Tensions with Iran raise under deeply inconsistent policies

Hallie Lauer | News Editor 1/9/20

On Friday, Jan. 3, the U.S. launched a drone strike that killed Major General Qassim Suleimani — the head of Iranian security. Closely following the announcement of Suleimani’s death, “World War 3” began trending on Twitter.

This drone strike, which the president is saying was not an act of war, has people contemplating the fact that America might very soon be in a conflict with Iran, as Iran has been promising retaliation. The president, though, is saying he launched this attack to “stop a war,” and that Iran should not retaliate. Pot, meet kettle; we all know if the situation was reversed, the U.S. would retaliate without a second thought.

The U.S. put boots on the ground in the Middle East in 1958, and we haven’t left since. It has been 61 years of American presence in the Middle East.

I thought Donald Trump’s mantra was “America First.” Yet, starting a conflict where we have to send more troops overseas and spend more money on the military doesn’t seem like a very “America First” thing to do.

It is also beneficial to note that almost exactly a year ago, on Jan. 13, 2019, Donald Trump was tweeting about bringing troops from Syria home saying, “Stop the ENDLESS WARS,” in his tweet.

What exactly are you doing here, President Trump, if not creating another endless war? You are creating a scenario that your successor, whether that be this year or in four more, will have to clean up.

The U.S. government is making a mistake here, and history will not look kindly upon this moment. War is wasteful — it wastes lives, resources and typically has little success. The military option is a very easy option for governments to cling to. However, it is less likely to yield sustainable results.

It is an even easier option when your country spends more on military alone than any other country in the entire world.

On Sunday, Jan. 5, two days after the drone strike, President Trump tweeted that the U.S. had spent $2 trillion on new military equipment. Where are we getting that money? Somehow we don’t have the funds for healthcare for all, or to help the homeless population in the U.S. or to combat climate change, but we have the money to get into a senseless war?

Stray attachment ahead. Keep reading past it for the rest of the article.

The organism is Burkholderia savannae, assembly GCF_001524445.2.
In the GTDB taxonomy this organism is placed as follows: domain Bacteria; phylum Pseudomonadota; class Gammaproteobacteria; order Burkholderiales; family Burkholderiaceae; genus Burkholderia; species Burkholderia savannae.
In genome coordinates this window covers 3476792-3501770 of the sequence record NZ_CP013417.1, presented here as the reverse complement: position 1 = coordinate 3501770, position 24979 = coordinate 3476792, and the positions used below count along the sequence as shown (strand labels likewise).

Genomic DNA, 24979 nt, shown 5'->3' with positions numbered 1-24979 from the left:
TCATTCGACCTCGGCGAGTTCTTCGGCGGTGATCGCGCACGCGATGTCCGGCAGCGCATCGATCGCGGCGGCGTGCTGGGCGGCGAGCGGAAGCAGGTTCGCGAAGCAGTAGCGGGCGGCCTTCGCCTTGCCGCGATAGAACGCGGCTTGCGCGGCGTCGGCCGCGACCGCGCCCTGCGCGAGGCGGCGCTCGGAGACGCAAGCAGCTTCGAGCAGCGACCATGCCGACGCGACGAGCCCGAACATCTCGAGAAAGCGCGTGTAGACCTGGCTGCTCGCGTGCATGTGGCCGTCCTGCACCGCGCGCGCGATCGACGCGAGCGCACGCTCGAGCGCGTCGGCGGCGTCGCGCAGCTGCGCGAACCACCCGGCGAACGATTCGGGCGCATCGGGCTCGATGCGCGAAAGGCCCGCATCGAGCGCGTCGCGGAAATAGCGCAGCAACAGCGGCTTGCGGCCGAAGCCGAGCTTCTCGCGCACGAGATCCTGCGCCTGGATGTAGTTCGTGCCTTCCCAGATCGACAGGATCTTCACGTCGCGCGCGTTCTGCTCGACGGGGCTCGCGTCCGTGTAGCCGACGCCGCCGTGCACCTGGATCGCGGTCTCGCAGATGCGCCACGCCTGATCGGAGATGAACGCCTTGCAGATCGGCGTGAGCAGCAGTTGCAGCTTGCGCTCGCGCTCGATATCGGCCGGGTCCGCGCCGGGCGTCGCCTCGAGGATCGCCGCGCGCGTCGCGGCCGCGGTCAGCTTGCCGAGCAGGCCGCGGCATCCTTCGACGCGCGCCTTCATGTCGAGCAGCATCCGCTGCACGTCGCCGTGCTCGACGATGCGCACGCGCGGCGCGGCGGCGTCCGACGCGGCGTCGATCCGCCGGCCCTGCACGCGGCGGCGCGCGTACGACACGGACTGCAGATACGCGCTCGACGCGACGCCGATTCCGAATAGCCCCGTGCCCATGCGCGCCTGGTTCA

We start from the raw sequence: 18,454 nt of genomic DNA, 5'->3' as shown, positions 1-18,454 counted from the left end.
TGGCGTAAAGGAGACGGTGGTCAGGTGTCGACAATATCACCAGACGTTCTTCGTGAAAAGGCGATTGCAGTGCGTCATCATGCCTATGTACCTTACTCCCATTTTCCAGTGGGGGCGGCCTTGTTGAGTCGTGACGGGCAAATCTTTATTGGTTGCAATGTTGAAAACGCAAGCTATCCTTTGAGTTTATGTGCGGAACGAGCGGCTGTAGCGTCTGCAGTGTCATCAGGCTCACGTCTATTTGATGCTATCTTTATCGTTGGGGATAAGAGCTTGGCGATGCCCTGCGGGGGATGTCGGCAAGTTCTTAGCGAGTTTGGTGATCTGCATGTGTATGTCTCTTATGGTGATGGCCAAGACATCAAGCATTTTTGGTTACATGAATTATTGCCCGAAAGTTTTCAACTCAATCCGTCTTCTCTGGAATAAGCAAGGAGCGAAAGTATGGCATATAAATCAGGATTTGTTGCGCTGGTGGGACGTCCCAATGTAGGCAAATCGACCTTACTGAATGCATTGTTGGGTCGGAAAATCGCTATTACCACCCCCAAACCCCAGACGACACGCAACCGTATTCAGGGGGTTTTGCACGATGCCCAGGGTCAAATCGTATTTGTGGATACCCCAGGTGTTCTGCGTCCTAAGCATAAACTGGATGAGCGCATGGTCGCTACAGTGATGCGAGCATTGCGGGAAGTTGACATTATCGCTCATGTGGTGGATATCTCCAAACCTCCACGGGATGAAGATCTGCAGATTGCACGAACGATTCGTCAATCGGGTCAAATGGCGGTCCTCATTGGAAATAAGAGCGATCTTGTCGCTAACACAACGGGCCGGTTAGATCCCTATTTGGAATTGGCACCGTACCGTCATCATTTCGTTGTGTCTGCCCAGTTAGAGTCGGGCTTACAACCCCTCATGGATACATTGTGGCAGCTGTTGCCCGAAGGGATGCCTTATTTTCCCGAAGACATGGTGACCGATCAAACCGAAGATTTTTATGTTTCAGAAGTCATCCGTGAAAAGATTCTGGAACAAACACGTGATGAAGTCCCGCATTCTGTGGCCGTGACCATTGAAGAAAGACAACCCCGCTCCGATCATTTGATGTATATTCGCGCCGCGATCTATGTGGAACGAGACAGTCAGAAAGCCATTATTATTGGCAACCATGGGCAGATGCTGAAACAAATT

What we are in right now is similar, in my opinion, to when the U.S. was in the Vietnam War. Multiple presidents knew that the war wasn’t going anywhere, yet they kept sending young men over there to die. For 61 years we’ve been sending American citizens to their death in the Middle East. Can someone explain what the difference is right now?

I understand that at this point it would be impossible for us to pull out completely, lest we risk creating another power vacuum (as is what happened when ISIS was formed). But there was no need to launch this drone attack and mobilize American troops to send overseas.

I also completely understand that Suleimani was not a “good guy.” He was an enemy of the state. However, that doesn’t mean we can just launch drone strikes willy-nilly to kill our enemies every time our president feels like his power has been threatened.

Because that’s really what I believe happened here. Donald Trump felt undermined and decided he needed to do something drastic to remind everyone of the power that he holds.

Trump says that this was in response to the death of an American contractor working in Iraq. If that is the case, which I don’t believe it is, where was that outrage when Turkey killed and dismembered a journalist working for The Washington Post? And how many more innocent deaths are we going to see now?

On Wednesday, Jan. 8, President Trump said in a televised statement that “the United States is ready to embrace peace with all who seek it.”

But is the U.S. seeking peace?